A sainted Holy Father in ecstasy about St. Joseph implementing some Latin in the Ordinary Form of the Mass. He couldn't be happier!
When recovering our tradition, please think of every Mass this way: The Church Triumphant above, the Church militant in the middle and the Church Suffering (Purgatory) below. This is who participates in every Mass, many of whom only knew the EF Mass in Latin, but now enjoy the Heavenly Liturgy!
We take brick by brick literally!
As some of you may know, for the past two months we have implemented Latin responses to Dominus Vobiscu...Et cum spiritu tuo...sursum corda, etc. We began our normal custom of singing the Sanctus and Agnus Dei in Latin for Lent (and advent too, for the past five years).
For some in my parish this transition to the Church's official language for the Mass has been a bit jarring, but they are now singing and saying these responses with gusto and many now by heart, without our hymnal's assistance.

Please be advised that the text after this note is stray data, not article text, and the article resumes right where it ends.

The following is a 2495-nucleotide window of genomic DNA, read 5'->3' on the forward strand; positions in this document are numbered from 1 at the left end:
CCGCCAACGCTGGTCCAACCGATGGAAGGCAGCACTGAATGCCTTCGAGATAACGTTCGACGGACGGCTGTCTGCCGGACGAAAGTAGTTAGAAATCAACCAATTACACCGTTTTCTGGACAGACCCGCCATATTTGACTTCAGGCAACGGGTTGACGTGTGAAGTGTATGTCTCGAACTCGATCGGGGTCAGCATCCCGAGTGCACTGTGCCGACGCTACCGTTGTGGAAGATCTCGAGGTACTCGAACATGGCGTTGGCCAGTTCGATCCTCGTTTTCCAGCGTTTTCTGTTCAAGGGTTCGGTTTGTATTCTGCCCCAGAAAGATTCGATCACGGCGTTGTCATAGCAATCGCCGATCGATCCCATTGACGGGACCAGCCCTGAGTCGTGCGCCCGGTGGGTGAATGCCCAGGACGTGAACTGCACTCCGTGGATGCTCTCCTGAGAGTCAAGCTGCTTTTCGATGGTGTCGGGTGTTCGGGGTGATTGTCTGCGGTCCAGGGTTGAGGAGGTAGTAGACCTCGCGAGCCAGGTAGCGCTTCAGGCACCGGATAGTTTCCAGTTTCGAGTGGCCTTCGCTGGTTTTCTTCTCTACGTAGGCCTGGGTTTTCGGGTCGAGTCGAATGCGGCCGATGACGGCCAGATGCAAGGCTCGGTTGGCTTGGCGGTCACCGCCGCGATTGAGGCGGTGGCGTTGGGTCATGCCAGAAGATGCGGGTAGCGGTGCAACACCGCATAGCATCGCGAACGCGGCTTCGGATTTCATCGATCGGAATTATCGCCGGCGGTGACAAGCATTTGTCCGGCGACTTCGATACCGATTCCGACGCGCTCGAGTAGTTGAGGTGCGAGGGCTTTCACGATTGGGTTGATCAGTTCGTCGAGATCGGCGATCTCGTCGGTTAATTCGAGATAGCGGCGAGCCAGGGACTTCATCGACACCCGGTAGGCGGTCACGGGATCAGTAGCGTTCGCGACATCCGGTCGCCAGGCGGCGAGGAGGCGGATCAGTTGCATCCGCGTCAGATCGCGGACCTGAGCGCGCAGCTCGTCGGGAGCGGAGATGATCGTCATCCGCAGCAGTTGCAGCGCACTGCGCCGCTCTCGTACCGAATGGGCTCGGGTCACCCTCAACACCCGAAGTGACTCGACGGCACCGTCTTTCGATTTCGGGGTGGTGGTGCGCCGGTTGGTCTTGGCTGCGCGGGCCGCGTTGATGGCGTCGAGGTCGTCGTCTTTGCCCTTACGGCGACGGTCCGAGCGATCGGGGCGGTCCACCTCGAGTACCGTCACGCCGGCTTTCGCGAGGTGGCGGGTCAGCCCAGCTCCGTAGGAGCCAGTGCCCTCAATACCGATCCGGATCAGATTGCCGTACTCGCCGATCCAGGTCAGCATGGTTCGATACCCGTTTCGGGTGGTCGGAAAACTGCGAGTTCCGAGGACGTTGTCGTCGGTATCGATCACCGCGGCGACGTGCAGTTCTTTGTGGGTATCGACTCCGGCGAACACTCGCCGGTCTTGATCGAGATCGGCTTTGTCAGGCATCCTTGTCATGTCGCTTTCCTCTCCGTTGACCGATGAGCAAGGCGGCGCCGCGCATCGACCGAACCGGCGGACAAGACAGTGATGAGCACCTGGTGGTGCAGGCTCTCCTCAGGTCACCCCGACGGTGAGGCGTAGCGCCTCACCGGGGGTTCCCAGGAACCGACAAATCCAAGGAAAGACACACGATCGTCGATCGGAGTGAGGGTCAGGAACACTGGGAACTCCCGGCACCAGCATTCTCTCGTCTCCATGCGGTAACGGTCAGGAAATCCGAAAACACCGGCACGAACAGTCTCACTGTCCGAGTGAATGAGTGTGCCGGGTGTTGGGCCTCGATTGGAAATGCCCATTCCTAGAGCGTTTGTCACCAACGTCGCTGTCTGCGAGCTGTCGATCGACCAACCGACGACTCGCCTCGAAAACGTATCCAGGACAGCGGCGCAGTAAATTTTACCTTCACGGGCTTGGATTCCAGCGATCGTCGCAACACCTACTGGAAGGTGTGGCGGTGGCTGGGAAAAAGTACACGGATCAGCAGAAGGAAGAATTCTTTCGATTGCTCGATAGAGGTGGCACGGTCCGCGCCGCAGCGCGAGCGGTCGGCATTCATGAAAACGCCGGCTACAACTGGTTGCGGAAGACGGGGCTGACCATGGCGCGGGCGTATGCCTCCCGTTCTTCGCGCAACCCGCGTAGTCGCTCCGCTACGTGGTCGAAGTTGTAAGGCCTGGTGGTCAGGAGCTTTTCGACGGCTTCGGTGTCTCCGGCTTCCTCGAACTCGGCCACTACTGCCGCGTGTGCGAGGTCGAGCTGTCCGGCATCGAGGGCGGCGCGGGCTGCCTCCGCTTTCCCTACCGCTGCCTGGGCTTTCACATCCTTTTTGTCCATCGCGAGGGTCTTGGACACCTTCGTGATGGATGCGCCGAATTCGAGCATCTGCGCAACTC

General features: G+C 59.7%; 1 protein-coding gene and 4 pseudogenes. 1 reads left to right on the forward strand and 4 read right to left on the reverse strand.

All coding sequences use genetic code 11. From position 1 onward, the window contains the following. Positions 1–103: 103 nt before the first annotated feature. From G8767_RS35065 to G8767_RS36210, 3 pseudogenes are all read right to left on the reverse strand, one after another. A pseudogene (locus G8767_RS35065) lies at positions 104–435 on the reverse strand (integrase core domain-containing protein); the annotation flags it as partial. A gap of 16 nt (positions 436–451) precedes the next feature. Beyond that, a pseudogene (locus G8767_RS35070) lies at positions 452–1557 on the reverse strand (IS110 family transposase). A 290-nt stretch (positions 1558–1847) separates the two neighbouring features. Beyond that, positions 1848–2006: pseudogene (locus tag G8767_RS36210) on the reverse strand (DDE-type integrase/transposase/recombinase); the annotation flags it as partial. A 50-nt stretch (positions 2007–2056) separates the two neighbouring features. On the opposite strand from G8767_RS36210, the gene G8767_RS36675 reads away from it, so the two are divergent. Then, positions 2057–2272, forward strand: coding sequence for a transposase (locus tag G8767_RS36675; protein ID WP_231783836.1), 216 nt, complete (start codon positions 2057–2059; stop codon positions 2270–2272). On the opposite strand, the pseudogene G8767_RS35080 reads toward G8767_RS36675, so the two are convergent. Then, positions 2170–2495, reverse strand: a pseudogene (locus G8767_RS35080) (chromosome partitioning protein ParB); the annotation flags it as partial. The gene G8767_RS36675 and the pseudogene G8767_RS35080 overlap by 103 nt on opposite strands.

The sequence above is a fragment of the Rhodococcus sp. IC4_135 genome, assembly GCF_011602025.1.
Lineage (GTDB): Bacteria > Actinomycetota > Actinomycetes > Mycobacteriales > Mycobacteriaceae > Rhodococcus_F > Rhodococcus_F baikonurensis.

But I have two comments below from parishioners which you'll find interesting.
The first one is one who has had a change of heart about the Latin. The second recounts a conversation with a visitor after Mass:
I must admit that I was not enthused with the introduction of Latin (and Greek) for portions of the mass at St. Joseph. We are now forty years or so post Vatican II and very few individuals seem to miss the Latin mass. Also, very few students even study Latin anymore. Why bother to learn how to pronounce even a few phrases? After all, modern Catholics should be able to attend mass without the burden of trying to speak a language that is both dead and definitely irrelevant in an English-speaking country.
While attending the 9:30 am mass today, I had a complete change of heart. As Catholics we have inherited the history and traditions of a Christian Church that has grown and flourished since the 1st century after Christ's death and resurrection. What other Christian denomination can make such a claim? None. By incorporating a few of the Latin phrases that were spoken or sung by Catholics for centuries, we preserve a link to those followers of Christ that share an unchanging belief in the risen Lord that transcends time, culture, and, most definitely, language. In my opinion, instead of complaining about the addition of a few Latin words in the mass, we should strive to chant "et cum spiritu tuo" with the fervor of those who have spoken those same words for almost 2,000 years.
The Second Comment:
I met a couple in the parking lot who were visiting today from Ohio. They told me how much they enjoyed hearing the Latin and attending Mass.